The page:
In 1892 a large delegation of both Jews and Arabs, as well as forgienr dignitaries, gathered at Jeruslaem’s newly-built railroad station to welcome the first train from Jaffa, which was the main port city and link to the rest of the world. Among the people greeting the train was Eliezer Ben Yehuda, the father of modern Hebrew, who announced that the modern Hebrew word for train would be “rakevet.” For the next decades the train was the main form of transportation between Jerusalem and Jaffa, and later Tel Aviv. By the 1960s, Road 1 took much of the traffic away from the train, which continued to decline through the 1990s. Eventually the tracks deteriorated so much that the train only reached Jerusalem’s Malha neighborhood, leaving the last stretch of tracks–and the station–out of service beginning in 1998.

 But the shell of the old train station remained, not far from the bustling German Colony neighborhood. Thanks to a massive restoration project during the last decade the first Jerusalem train station is once again a busy place.

 But not for trains. Today the restored station building and its large surrounding wooden platform is home to a collection of restaurants, shops and a small amusement park, This is one of the best places to visit on Fridays when local artists set up booths selling clothing, jewelry, ceramics and other crafts.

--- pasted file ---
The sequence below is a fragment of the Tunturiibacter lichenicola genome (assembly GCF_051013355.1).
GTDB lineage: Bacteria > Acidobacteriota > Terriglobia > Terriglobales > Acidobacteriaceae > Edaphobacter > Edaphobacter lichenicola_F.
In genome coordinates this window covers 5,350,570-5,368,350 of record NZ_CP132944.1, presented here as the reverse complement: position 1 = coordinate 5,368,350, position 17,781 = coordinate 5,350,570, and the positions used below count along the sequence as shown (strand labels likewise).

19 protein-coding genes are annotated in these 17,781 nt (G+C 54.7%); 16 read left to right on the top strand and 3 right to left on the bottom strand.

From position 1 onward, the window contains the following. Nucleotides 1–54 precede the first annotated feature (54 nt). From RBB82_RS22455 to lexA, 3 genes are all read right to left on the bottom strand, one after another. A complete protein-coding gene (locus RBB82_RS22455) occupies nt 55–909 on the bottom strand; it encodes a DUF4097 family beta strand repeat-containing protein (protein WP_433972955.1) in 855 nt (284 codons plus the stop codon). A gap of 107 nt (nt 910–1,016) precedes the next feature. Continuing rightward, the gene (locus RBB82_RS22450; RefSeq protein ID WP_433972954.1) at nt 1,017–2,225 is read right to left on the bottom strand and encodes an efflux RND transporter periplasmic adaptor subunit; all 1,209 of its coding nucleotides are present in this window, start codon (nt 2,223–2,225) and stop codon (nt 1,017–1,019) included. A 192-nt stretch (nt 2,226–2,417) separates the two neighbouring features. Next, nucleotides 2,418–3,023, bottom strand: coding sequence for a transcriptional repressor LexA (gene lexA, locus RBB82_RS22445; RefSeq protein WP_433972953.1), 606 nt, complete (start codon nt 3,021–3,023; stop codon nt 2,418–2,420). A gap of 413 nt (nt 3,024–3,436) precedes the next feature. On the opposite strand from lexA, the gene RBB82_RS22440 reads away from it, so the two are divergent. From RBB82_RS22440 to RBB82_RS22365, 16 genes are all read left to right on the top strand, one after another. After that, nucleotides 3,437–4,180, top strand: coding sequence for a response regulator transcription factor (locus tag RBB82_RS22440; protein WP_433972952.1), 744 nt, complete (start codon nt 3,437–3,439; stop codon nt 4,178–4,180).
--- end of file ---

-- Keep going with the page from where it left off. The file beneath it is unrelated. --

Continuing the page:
There is also often music, as well as other special events and performances. Throughout the week there are also regular outdoor Yoga classes, concerts, and other activities. Check the events calendar on Facebook for the latest updates. For a further adventure, rent a bike at First Station to cycle on the historic tracks, which are now part of a large network of bike and walking paths that link together various areas of the city. More information can be found on the website of First Station.

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